Writing A Great Story Starts With Writing A Killer Intro

The formal definition of an intro is a brief introductory passage. What is important is that you get the story right; it needs to encapsulate the essence or spirit of your overall point, try communicating through example. Capturing the essence is not enough; if nobody reads far enough to grasp the main point of the story then its purpose is lost.

If you are going to start writing, make sure it is a short intro. When readers see a headline they expect the writing below it to contain content which relates to that headline. There is only so much time a reader will spend with an intro about sports when the headline suggested the article was about vacations. Even if the intro, at its end, would have captured the essence of what the author was trying to say. Ask yourself; is it short enough that a reader is not losing his patience before the writing returns to the topic at hand?

The piece above contains an intro that is quite short. This kind of intro has the potential to work very well as long as the reader knows what they are reading. Readers know what the article is going to tell them in broad terms and so they know what to look-out for within the story.

Starting with a long introduction that appears to bear no relevance to the headline is the number one killer of otherwise good writing. When using long anecdotes you need to let your readers know before you begin how it relates to your topic, or many readers will drop out of your article before you have a chance to illustrate your point.

More essence in fewer words; the function of an introduction is to convey something about your broader point. Think about your intro as a whole and consider which details help do this and which do not. Extra details like dates, names, descriptions and diversions, if not necessary to the essence of the anecdote, serve only to distract the reader.

Should You Write A Resume Cover Letter Yourself

In this day and age competition is fierce for a limited number of desirable positions in the professional world. The only hope that many job seekers have, no matter how qualified they may be for the position, is to create a cover letter that turns up the “wow” factor and impresses hiring managers as something a little above and beyond the others.

If you are wondering whether or not you should write your own resume cover letter the answer is a resounding “yes.” There are many reasons you should write your own cover letter not the least of which is the fact that no one knows your qualifications any better than you. Feel free to take suggestions and research the proper methods of doing so but do not fall into the trap of using a form cover letter for your resume that was written as a one-size-fits-all sort of cover letter or having a cover letter written just for you by someone else. The voice will not transfer well to the interview and you want perspective employers to resonate with you rather than someone else who filled in the blanks on your behalf.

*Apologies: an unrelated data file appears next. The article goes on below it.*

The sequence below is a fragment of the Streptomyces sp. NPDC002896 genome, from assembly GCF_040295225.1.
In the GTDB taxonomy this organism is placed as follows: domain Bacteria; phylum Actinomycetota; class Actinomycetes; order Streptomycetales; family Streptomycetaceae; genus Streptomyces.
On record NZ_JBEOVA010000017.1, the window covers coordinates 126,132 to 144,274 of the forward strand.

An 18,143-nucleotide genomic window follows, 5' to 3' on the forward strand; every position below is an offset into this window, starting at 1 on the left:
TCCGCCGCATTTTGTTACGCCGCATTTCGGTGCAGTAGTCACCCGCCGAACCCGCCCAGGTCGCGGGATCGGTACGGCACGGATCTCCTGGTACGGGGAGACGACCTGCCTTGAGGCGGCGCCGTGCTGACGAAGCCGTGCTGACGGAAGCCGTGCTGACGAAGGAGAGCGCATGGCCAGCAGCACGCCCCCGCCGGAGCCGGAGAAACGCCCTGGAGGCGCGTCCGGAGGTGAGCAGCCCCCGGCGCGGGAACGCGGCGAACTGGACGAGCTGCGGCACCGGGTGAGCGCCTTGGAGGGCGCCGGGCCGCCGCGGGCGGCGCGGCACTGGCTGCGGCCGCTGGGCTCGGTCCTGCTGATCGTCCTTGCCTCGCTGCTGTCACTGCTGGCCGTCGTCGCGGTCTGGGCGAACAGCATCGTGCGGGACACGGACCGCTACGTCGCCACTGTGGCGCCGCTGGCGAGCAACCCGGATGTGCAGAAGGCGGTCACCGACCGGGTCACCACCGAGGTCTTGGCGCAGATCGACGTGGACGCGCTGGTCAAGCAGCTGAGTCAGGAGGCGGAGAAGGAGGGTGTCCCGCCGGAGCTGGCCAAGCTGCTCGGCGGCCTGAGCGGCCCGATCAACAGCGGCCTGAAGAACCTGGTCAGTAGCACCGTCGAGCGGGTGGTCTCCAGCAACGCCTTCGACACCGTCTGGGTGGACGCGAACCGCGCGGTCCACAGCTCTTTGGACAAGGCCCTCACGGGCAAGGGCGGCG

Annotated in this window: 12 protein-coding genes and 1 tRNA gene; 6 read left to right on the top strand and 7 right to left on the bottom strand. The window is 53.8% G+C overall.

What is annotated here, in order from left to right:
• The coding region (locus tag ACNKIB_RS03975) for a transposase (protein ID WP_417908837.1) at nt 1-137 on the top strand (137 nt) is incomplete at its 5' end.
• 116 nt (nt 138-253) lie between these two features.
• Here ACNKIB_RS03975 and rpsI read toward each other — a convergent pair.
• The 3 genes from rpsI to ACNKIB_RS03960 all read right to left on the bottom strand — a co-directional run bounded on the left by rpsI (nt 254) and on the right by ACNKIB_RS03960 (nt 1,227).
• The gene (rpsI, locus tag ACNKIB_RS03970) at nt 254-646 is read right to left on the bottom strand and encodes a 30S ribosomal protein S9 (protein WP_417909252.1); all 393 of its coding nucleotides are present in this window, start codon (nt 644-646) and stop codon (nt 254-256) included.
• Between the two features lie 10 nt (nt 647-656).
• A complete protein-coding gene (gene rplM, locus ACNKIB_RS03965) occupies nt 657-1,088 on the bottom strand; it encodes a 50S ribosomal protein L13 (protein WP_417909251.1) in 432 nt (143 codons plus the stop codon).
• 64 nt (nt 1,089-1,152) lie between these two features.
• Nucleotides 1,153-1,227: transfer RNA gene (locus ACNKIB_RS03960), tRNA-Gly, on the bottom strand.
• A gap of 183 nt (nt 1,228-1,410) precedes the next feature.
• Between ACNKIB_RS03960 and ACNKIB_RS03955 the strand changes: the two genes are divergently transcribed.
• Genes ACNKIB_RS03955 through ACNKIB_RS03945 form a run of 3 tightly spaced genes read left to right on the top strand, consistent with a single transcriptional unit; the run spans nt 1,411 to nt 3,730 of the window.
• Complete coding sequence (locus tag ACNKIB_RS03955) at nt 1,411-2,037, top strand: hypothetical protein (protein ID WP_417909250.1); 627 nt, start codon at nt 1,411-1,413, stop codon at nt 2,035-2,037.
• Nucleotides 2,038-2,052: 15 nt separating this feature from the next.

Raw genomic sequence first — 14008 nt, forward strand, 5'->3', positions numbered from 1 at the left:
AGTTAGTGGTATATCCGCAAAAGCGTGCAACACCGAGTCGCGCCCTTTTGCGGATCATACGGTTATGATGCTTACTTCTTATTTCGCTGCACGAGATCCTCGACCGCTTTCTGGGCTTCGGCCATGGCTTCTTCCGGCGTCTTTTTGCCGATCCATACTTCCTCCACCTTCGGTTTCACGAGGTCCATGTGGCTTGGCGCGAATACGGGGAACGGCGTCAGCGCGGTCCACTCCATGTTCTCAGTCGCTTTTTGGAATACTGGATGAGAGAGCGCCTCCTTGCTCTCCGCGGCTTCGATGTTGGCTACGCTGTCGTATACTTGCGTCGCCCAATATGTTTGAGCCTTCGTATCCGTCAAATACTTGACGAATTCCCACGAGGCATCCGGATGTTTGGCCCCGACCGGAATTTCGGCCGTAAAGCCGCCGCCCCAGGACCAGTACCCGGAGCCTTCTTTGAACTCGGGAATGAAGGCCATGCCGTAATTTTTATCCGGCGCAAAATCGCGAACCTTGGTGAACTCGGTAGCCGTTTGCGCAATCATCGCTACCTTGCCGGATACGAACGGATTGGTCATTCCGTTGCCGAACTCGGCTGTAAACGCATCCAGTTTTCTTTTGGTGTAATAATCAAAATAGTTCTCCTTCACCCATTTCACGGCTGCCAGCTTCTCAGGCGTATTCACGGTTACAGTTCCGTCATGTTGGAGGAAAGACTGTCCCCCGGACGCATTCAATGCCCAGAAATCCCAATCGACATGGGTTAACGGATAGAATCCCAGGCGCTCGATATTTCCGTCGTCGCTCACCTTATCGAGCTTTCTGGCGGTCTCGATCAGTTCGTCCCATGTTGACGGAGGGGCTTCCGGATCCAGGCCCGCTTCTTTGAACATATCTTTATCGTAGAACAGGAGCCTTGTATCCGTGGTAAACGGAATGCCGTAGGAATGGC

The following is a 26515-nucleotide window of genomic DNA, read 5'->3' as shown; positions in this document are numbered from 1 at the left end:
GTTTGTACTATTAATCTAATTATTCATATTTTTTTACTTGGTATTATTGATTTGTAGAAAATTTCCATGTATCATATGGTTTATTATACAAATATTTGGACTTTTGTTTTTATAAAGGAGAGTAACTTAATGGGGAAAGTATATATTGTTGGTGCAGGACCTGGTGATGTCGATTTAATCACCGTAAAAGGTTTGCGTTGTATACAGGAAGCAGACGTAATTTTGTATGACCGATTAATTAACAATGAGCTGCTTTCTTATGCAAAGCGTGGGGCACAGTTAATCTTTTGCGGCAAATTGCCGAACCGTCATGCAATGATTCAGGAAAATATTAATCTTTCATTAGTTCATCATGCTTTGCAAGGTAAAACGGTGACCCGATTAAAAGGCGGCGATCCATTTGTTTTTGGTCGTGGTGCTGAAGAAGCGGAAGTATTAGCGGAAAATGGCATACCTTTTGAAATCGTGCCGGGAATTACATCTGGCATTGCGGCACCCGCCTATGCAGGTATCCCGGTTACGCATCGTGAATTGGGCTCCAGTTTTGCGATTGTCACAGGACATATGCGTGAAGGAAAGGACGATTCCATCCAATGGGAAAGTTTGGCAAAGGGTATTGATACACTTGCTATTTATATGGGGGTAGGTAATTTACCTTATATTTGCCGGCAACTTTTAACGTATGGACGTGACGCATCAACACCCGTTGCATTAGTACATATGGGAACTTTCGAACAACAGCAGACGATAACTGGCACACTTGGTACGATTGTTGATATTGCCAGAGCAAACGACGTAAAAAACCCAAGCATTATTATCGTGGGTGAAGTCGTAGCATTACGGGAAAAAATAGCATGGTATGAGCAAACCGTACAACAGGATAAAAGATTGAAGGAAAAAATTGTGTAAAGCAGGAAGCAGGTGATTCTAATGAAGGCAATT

Your cover letter is your first chance for a first impression with potential employers. It is the opportunity to highlight the skills and talents you can bring to the table or, more to the point, how you can help them rather than how they can help you. It is also the perfect opportunity for you to give them a small taste of your personality in action. Personalities are the ones that show up to the office day in and day out. Your personality is going to have a greater impact on your ability to fit in well with a particular corporate climate than your skills (unless you are grossly incompetent or some sort of prodigy). Use your cover letter to let a little bit of your personality shine through. This will make it a little more interesting than the boring “just the facts ma’am” approach that so many job applicants use when creating a resume. While it may have worked in Dragnet it isn’t quite as likely to work in the corporate climate of today.

Cover letters are becoming popular because they are more personality influenced (or they can be) than traditional resumes and they allow a good feel for the person on the other end of the paper without reading quite as many stale facts and figures as you will typically find in a resume. Many hiring mangers simply find a cover letter much more appealing than they find reading resumes and they can often skim cover letters initially and review those that they found compelling a little more closely.

Ultimately a cover letter is one of, if not the most powerful tools in your job application arsenal. An artfully written cover letter that remains positive, professional, and personable is much more likely to achieve the desired results than a resume that has been professionally prepared in hopes of gaining a foot in the door and that is no small accomplishment. The problem for most is that professional cover letter services cannot provide that personal touch that can only come with you. As I mentioned above no one knows the contribution you can offer by way of skills and personality better than you. This makes you your best advocate in the process of creating a killer cover letter for your resume.

Make sure that your passion for the position shines through when writing your resume. If you have a sincere passion for the work you do or the work you are hoping to do your words are the best in the world to get that message across. A passion for the job, product, or service is one of the greatest things you can bring to a company and hiring managers are well aware of this fact. If you write your own cover letter you can explain your passion, it might make the difference between being invited back for an interview or not and every positive edge you can find is an edge worth exploiting in today’s competitive business climate. Most importantly, try to have fun writing your cover letter yourself. You may discover a hidden talent.